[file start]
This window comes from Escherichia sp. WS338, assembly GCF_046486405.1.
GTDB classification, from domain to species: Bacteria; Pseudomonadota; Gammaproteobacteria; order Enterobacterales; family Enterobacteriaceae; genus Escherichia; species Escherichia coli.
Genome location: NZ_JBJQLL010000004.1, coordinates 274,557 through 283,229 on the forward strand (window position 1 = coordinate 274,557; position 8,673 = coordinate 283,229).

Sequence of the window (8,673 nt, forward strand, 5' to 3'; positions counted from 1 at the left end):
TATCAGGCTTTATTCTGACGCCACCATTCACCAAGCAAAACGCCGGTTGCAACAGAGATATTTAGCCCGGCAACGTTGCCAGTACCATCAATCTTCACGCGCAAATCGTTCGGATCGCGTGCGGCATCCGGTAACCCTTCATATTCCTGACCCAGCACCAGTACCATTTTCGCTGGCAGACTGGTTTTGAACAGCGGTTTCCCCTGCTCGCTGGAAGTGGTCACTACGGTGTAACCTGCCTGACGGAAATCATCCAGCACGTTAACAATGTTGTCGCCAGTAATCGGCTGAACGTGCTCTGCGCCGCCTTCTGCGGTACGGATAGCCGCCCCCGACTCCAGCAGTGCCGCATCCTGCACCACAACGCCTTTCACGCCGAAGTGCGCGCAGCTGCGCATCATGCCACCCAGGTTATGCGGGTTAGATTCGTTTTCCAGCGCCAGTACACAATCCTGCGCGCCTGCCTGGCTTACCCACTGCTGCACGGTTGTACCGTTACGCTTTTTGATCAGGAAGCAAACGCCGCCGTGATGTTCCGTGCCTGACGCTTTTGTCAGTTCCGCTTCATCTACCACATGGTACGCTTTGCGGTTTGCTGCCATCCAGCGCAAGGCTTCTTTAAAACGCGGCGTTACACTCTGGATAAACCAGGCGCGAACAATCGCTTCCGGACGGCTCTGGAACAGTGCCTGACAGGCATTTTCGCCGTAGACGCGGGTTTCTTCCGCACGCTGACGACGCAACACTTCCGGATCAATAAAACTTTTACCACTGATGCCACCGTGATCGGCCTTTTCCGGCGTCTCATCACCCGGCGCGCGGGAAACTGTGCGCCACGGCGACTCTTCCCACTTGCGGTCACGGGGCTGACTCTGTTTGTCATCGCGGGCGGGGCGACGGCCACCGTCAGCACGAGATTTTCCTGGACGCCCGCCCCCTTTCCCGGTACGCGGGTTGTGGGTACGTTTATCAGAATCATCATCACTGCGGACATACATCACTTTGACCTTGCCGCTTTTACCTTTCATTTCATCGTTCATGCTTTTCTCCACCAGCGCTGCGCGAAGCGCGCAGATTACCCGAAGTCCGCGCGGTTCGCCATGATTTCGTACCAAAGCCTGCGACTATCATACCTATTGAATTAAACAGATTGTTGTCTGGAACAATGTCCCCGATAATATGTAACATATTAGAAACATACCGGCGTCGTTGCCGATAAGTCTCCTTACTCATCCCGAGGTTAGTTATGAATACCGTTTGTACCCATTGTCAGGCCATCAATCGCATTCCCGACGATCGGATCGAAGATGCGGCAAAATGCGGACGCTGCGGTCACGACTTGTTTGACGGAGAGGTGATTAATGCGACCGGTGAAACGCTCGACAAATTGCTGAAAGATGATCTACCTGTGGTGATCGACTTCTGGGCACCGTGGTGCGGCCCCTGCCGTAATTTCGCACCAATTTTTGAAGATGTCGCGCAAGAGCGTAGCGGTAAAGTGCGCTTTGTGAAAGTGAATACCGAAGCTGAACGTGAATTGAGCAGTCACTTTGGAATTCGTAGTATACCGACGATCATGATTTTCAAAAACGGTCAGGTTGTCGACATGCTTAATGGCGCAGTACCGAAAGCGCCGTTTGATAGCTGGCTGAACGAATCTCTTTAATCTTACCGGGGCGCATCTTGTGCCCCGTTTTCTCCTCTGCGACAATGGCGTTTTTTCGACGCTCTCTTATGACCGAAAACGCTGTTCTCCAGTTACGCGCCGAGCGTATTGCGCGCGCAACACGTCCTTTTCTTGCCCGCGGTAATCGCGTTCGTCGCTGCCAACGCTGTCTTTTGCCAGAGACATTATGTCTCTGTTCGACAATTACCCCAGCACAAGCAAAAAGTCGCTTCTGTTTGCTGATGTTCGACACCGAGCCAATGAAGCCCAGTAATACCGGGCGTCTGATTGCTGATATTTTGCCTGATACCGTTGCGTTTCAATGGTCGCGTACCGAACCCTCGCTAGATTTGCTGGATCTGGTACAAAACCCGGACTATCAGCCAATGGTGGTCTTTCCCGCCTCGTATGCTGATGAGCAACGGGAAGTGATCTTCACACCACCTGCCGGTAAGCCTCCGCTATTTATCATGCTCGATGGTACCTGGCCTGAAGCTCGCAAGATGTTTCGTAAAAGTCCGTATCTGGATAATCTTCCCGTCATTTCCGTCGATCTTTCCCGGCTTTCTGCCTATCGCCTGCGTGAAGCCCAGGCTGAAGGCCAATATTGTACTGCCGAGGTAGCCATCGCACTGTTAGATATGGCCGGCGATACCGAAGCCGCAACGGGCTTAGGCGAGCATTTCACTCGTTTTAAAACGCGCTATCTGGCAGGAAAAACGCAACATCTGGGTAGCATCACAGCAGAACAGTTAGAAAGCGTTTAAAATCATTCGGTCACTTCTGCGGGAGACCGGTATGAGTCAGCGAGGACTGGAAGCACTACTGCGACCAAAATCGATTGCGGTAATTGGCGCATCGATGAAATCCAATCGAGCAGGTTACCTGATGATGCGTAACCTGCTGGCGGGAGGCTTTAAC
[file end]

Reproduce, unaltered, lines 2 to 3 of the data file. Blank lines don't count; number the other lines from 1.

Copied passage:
GTDB classification, from domain to species: Bacteria; Pseudomonadota; Gammaproteobacteria; order Enterobacterales; family Enterobacteriaceae; genus Escherichia; species Escherichia coli.
Genome location: NZ_JBJQLL010000004.1, coordinates 274,557 through 283,229 on the forward strand (window position 1 = coordinate 274,557; position 8,673 = coordinate 283,229).